This discussion activity is intended to warm up attendees at a professional development event about Human Research Ethics. This is to encourage a reflection on how different groups regard research participants. There are no right answers, the objective is to get people talking and reflecting on Human Research Ethics matters. It is also an opportunity to reflect upon matters such as paternity in decision making, showing respect and conflicts of interests.
This Human Research Ethics commentary reflects on useful approaches to researchers who fail to respond to requests. This includes failure to respond to research ethics review feedback, failure to respond to requests for ethical conduct reports and failure to respond to other requests from the research ethics committee. Hopefully, your institutional approach will be a little bit more practical than the Goldberg machine in this humorous Don Mayne cartoon.
This discussion sheet is about the ethical reflections associated with the screening of a potential participant pool and the exclusion of some individuals.
The role and recognition of advisers/technicians/assistants in human research – A Human Research Ethics commentary
A commentary sheet about the appropriate role and recognition of advisers/technicians/assistants in human research and the way in which they are acknowledged. This includes the degree to which they are delegated disclosing uncomfortable or scary information to new participants.
A commentary sheet about the use of blinding in clinical trials and trials that are too successful, with deleterious consequences. Based upon a humous Don Mayne cartoon, published to our Friday Arvo Funnies page. A useful commentary for discussion in professional development activities/resources about blinding and clinical trials.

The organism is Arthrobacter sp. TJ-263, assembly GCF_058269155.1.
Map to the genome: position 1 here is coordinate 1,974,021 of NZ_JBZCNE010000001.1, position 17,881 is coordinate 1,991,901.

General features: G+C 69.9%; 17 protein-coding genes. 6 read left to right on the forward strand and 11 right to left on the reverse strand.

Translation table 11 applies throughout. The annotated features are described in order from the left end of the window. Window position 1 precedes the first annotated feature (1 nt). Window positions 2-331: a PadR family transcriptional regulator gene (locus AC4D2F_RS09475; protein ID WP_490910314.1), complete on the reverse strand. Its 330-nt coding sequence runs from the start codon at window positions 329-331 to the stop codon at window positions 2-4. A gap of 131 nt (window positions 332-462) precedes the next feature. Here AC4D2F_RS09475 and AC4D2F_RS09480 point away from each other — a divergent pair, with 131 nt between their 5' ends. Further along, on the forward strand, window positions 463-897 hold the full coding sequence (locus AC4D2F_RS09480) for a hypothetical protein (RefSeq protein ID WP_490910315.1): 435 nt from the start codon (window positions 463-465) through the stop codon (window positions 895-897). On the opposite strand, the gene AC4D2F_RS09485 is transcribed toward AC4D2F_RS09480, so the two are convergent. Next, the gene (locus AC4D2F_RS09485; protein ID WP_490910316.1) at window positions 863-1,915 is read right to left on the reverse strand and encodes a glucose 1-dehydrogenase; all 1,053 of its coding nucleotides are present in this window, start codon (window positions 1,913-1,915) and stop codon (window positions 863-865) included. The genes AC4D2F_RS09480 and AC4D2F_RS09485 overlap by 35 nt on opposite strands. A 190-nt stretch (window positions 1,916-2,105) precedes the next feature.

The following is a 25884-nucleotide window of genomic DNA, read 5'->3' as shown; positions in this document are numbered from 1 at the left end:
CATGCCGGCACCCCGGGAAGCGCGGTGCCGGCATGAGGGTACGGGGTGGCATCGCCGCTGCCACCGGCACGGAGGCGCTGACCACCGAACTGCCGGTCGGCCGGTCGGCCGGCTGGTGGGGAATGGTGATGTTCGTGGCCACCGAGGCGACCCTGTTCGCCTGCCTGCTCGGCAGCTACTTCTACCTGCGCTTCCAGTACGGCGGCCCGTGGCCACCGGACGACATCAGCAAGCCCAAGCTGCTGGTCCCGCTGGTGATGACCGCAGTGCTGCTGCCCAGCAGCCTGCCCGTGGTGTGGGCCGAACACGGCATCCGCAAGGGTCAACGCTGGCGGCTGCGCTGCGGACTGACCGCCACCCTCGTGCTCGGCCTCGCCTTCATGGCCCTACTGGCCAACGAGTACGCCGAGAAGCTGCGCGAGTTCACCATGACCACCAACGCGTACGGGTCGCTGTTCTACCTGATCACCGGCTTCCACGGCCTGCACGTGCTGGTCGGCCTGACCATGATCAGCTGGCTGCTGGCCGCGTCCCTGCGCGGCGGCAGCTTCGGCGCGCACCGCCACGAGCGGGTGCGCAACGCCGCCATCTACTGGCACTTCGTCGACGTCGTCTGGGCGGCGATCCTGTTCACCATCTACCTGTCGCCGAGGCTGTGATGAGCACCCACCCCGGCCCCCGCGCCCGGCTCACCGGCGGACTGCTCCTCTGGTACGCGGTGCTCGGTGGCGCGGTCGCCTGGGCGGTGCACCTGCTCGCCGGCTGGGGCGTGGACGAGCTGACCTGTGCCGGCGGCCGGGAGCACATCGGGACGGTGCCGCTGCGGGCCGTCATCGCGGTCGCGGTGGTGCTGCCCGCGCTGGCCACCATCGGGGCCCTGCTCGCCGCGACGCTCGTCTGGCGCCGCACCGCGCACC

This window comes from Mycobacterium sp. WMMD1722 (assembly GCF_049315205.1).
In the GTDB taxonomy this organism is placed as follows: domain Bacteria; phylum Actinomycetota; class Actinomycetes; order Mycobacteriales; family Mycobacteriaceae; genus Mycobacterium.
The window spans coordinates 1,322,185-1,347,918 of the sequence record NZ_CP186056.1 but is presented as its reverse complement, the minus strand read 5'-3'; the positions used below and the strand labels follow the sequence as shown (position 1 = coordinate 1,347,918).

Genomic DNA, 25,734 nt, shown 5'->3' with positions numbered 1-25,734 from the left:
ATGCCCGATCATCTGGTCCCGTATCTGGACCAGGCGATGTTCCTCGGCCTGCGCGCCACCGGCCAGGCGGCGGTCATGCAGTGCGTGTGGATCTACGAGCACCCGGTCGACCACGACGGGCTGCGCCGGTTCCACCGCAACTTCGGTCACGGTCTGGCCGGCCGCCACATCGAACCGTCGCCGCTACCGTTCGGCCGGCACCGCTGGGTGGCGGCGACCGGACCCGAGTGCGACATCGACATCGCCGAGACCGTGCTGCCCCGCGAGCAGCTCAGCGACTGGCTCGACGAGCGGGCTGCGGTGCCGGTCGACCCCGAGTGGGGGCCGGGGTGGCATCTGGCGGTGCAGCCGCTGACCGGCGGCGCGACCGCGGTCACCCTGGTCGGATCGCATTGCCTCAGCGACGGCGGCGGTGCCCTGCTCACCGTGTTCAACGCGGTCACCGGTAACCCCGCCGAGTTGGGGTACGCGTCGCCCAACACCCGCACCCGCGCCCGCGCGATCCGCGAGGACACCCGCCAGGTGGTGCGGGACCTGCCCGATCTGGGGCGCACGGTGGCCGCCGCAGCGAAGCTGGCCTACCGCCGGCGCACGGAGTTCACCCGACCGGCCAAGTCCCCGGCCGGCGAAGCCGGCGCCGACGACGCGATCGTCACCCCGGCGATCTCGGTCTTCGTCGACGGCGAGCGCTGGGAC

Human research ethics and risk, the role of research ethics committees – A Human Research Ethics talk
This is a recording of a Victoria Ethics Network session facilitated by Prof. Nik Zeps, a senior consultant of AHRECS. He is speaking about the role of HRECs with regard to risks, benefits and their weighing. A very handy one hour ten minute talk by an experienced practitioner, who has both served on the committee that drafted the National Statement on Ethical Conduct in Human Research and has served/chaired numerous research ethics committees.
Watch out the robots are coming. While this Don Mayne may have you worried about the future of research as AI and robotics advance, this Kevin Roose TED Talk suggests there is a future for humans as long as we maximise the humanity in our work.
Vulnerability, research ethics review and the review of s4 of the National Statement – A Human Research Ethics talk by Gary Allen and Mandy Downing
How we approach vulnerability can empower and respect individuals or compound their isolation and discrimination they face. In this 11 minute talk by Dr Gary Allen and spoken by Mandy Downing. This talk was sponsored by QUT as part of its HREC professional development and the Committe’s active engagement with the National Statement.